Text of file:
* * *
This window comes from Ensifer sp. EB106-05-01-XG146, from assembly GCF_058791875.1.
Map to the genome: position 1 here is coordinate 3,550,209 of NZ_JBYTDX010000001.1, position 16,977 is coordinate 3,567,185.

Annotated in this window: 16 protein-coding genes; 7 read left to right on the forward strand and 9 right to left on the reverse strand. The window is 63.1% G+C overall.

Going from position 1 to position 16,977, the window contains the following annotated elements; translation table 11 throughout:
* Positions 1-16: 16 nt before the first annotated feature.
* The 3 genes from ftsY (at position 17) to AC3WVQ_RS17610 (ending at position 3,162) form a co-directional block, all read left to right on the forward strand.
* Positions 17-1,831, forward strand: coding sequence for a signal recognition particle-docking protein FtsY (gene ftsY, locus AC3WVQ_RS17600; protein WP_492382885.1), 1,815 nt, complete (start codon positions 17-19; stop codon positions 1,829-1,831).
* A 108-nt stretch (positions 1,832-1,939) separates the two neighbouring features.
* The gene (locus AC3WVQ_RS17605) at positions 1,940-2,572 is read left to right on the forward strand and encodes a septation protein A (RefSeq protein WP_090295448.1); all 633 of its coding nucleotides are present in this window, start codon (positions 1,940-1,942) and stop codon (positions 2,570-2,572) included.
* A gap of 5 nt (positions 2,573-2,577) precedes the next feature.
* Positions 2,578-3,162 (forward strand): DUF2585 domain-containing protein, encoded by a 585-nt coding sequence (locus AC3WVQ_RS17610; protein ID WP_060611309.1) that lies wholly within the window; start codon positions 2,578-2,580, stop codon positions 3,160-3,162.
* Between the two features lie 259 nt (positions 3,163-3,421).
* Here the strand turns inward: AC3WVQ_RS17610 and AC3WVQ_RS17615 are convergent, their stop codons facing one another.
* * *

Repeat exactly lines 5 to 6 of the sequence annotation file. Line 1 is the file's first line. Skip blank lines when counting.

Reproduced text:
* Positions 1-16: 16 nt before the first annotated feature.
* The 3 genes from ftsY (at position 17) to AC3WVQ_RS17610 (ending at position 3,162) form a co-directional block, all read left to right on the forward strand.